Sweden & Iceland to Issue ‘Covid Passports’: Can This Mean The Return Of Live Events?

While countries around the world are still struggling to control Covid-19 and its variants, Iceland became the first European country to issue and recognize covid passports.

This new measure could allow vaccinated individuals to travel in and out of Iceland without restriction. Those that supply approved documentation may now be able to skip quarantine periods. The current requirement of the island nation is one of the more lax, with a 5 day quarantine period.


During a press conference on February 4th, Sweden’s minister for energy and digital development, Anders Ygeman announced Sweden’s plan to create their own digital passports. A representative for Sweden’s live music association stated [this] “would be a piece of the puzzle in the work of being able to reopen concerts and festivals this summer.”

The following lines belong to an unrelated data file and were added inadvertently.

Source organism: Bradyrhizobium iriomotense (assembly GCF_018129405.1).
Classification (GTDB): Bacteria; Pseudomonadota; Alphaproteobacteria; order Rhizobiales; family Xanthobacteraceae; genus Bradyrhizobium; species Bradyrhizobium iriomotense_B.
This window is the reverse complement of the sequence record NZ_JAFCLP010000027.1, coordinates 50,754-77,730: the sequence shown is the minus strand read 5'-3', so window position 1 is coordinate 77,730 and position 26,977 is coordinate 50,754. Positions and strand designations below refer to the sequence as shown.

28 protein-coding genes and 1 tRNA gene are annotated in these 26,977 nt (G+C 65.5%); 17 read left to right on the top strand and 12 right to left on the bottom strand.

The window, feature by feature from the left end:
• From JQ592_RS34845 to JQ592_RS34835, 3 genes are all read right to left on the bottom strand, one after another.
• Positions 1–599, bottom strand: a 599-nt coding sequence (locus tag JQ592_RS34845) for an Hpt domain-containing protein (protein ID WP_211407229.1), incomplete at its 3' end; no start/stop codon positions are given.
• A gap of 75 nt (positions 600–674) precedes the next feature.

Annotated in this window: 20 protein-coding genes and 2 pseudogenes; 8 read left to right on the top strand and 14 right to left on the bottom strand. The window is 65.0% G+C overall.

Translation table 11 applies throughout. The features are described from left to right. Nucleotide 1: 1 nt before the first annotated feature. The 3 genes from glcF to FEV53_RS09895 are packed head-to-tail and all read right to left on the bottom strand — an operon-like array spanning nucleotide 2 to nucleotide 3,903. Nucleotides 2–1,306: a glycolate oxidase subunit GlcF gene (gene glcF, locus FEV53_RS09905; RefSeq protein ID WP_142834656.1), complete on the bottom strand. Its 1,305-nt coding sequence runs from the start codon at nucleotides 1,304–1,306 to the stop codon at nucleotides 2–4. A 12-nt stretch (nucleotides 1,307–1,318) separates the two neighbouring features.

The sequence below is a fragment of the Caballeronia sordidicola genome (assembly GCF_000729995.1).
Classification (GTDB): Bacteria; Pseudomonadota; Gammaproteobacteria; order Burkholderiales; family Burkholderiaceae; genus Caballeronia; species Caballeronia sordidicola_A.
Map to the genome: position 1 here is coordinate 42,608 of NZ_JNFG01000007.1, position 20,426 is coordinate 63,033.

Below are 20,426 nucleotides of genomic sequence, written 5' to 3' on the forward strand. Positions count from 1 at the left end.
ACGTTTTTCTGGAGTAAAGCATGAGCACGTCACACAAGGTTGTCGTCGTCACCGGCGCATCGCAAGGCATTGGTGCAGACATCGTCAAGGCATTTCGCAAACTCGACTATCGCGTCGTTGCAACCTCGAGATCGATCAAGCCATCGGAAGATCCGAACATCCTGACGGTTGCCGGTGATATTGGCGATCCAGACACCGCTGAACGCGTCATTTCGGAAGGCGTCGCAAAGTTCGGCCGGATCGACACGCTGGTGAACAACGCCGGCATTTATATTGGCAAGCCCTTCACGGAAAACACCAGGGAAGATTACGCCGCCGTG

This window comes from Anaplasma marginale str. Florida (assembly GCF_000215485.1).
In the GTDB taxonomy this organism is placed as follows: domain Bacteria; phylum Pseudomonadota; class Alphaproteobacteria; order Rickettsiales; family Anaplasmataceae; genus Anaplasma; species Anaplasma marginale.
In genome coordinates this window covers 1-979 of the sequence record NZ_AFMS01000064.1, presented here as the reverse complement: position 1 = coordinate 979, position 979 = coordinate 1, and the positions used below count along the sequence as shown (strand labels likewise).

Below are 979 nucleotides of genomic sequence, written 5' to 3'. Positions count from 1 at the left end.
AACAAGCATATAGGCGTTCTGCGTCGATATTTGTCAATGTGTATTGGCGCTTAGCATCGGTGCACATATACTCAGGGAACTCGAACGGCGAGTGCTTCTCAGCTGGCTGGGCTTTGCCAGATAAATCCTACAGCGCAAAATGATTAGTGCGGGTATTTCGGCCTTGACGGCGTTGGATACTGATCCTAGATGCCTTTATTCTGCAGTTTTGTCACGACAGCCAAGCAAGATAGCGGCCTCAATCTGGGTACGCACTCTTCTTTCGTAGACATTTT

The introduction of new Covid Passports could mean less travel restrictions


The Danish government also announced its plans to create a similar covid passport in a bid to open their borders. This move will hopefully reinvigorate the live music scene across Europe, and spur other nations to follow suit. A move that could see the return of tourism.

Denmark expects to begin trialling their digital passport in 3-4 months. EU leaders have yet to find agreement on these covid digital passports, despite countries being hungry for an answer.

To the Future

While much of the world still remains under extreme lockdown, the announcement of these new covid passports are providing some hope to the industries hardest hit. Perhaps by summer we could be seeing a limited return to normalcy, with live music events making a reappearance.

Whether these countries’ certificates will be recognized by others outside of the EU is yet to be seen.